Re: How to loop through a list while inside the loop, the list size may be decreased?

Discussion in 'Java' started by Roedy Green, Sep 12, 2008.

  1. Roedy Green

    Roedy Green Guest

    On Fri, 12 Sep 2008 12:18:51 -0400, www <> wrote, quoted
    or indirectly quoted someone who said :

    > I want to delete the object from the list.


    if you use Iterator.remove, the loop will just run through the
    remaining elements without you needing to do any index calculations.
    --

    Roedy Green Canadian Mind Products
    The Java Glossary
    http://mindprod.com
     
    Roedy Green, Sep 12, 2008
    #1
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  2. Roedy Green

    zerg Guest

    Re: How to loop through a list while inside the loop, the list sizemay be decreased?

    www wrote:
    > Roedy Green wrote:
    >
    >>
    >> if you use Iterator.remove, the loop will just run through the
    >> remaining elements without you needing to do any index calculations.

    >
    > Thank you. I think that will work. But I have one more question: if I
    > want to use Java 5 fancy looping feature(avoid using iterator,
    > typecasting):
    >
    > for(Person p : listOfPerson)
    > {
    > if(p.getName() ...) //checking
    > {
    > ??? //My question: how can I remove the Person obj from
    > listOfPerson
    > }
    >
    > }
    >
    > I know how to do it by using iterator. But since the new loop feature of
    > Java 5 is cool, I am curious if it is able to do it.


    I don't think so. I think you have to have an explicit Iterator object
    to do that.
     
    zerg, Sep 12, 2008
    #2
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  3. Re: How to loop through a list while inside the loop, the list sizemay be decreased?

    www wrote:
    > Roedy Green wrote:
    >
    >>
    >> if you use Iterator.remove, the loop will just run through the
    >> remaining elements without you needing to do any index calculations.

    >
    > Thank you. I think that will work. But I have one more question: if I
    > want to use Java 5 fancy looping feature(avoid using iterator,
    > typecasting):
    >
    > for(Person p : listOfPerson)
    > {
    > if(p.getName() ...) //checking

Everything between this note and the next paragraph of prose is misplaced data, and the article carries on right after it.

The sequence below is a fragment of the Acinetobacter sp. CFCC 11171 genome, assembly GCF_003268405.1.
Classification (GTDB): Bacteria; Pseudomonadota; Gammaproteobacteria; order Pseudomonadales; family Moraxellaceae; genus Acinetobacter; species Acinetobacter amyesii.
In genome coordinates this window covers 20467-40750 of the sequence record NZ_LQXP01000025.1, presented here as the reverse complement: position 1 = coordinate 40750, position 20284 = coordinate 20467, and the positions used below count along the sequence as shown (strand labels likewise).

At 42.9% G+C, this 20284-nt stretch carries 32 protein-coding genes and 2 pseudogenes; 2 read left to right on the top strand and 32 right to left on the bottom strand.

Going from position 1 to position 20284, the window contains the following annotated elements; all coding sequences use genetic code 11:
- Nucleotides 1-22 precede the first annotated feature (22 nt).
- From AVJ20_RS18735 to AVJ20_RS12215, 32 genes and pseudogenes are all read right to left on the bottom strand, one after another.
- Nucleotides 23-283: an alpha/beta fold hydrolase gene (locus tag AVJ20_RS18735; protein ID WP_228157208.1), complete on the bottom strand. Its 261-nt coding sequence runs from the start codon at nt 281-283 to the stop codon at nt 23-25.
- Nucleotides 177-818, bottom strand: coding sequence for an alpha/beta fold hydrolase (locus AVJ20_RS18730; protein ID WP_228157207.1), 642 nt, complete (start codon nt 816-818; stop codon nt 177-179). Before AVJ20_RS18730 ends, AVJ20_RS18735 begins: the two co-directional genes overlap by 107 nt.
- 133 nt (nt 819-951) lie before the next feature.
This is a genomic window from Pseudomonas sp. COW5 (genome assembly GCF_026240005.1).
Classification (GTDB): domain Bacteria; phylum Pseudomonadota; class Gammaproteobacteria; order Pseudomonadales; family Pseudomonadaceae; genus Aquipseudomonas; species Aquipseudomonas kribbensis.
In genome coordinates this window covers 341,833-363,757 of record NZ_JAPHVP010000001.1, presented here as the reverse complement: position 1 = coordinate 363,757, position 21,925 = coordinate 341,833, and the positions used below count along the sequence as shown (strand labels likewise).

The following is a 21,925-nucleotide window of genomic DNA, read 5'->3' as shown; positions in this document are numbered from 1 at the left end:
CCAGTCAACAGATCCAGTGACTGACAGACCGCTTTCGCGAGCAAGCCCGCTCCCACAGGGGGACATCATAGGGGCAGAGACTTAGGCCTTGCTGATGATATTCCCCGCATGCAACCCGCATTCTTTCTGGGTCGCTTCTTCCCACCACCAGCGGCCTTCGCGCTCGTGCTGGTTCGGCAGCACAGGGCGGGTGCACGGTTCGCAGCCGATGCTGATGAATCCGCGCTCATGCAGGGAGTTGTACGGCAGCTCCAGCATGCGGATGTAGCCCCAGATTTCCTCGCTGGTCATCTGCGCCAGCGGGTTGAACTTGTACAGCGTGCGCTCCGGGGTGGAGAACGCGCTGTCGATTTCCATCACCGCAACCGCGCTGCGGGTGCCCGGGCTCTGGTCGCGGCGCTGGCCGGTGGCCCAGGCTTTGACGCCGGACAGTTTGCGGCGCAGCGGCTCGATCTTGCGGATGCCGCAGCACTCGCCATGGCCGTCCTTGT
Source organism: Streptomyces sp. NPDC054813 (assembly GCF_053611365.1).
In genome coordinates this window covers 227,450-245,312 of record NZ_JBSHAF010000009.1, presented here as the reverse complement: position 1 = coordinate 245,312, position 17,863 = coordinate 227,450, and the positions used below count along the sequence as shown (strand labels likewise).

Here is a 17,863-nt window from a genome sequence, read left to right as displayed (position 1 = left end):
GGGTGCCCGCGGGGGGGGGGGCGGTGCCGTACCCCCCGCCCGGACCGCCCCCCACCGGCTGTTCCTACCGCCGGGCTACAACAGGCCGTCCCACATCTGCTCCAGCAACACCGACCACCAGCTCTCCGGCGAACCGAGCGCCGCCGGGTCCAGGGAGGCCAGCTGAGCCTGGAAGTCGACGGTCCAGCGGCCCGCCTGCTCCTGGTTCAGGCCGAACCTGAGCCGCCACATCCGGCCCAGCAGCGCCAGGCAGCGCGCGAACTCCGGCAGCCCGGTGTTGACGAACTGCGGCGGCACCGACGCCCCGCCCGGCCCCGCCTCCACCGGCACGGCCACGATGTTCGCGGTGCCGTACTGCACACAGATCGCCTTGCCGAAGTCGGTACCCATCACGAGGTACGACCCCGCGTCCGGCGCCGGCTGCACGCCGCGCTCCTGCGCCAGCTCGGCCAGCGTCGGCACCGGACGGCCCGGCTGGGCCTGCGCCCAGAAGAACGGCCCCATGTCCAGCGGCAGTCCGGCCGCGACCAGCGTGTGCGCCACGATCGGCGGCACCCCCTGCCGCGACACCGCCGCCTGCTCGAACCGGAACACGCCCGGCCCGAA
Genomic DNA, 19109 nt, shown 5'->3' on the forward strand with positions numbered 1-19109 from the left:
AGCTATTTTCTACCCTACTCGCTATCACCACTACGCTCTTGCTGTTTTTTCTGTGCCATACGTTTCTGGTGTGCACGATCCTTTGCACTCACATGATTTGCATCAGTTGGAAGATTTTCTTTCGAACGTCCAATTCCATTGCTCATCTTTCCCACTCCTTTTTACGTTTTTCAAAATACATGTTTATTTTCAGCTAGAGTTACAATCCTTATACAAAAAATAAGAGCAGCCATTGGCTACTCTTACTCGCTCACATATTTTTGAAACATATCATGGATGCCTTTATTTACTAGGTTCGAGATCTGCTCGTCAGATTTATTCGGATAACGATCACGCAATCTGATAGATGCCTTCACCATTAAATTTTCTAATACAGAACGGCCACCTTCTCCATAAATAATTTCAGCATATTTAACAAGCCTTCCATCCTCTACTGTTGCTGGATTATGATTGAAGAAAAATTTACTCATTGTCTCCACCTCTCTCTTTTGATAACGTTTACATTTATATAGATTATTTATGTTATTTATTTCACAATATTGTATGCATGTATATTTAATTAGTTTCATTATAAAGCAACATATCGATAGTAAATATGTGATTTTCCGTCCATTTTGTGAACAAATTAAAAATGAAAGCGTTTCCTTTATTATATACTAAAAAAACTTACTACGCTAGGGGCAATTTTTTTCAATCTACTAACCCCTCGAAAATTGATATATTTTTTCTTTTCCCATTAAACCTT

> {
    > ??? //My question: how can I remove the Person obj from
    > listOfPerson
    > }
    >
    > }


    To avoid a ConcurrentModificationException you could do something like this:

    ----------------------------- 8< -----------------------------------
    import java.util.ArrayList;
    import java.util.Arrays;
    import java.util.List;

    /**
    * @author RedGrittyBrick
    */
    public class ListTest {
    public static void main(String[] args) {

    List<String> list = new ArrayList<String>();
    list.addAll(Arrays.asList("a","b","c","d","e"));

    // Traverse list and remove b's.
    for (String s: new ArrayList<String>(list)) {
    System.out.print(s);
    if (s.equals("b"))
    list.remove(s);
    }
    System.out.println();

    // Print remaining list
    for (String s: list) {
    System.out.print(s);
    }
    System.out.println();

    }
    }
    ----------------------------- 8< -----------------------------------
    abcde
    acde

    But I suspect this may not be a good idiom!


    --
    RGB
     
    RedGrittyBrick, Sep 12, 2008
    #3
  4. www wrote:
    > Roedy Green wrote:
    >
    >>
    >> if you use Iterator.remove, the loop will just run through the
    >> remaining elements without you needing to do any index
    >> calculations.

    >
    > Thank you. I think that will work. But I have one more question: if
    > I
    > want to use Java 5 fancy looping feature(avoid using iterator,
    > typecasting):
    > for(Person p : listOfPerson)
    > {
    > if(p.getName() ...) //checking
    > {
    > ??? //My question: how can I remove the Person obj from listOfPerson
    > }
    >
    > }
    >
    > I know how to do it by using iterator. But since the new loop
    > feature
    > of Java 5 is cool, I am curious if it is able to do it.


    To use the remove() method, you need an explict iterator. Hoewever,
    you can still avoid typecasting, e.g.

    List<Person> list;
    for (Iterator<Person> iter = list.iterator(); iter.hasNext(); )
    {
    Person p = iter.next();
    if(p.getName() ...) //checking
    {
    iter.remove();
    }
    }
     
    Mike Schilling, Sep 13, 2008
    #4
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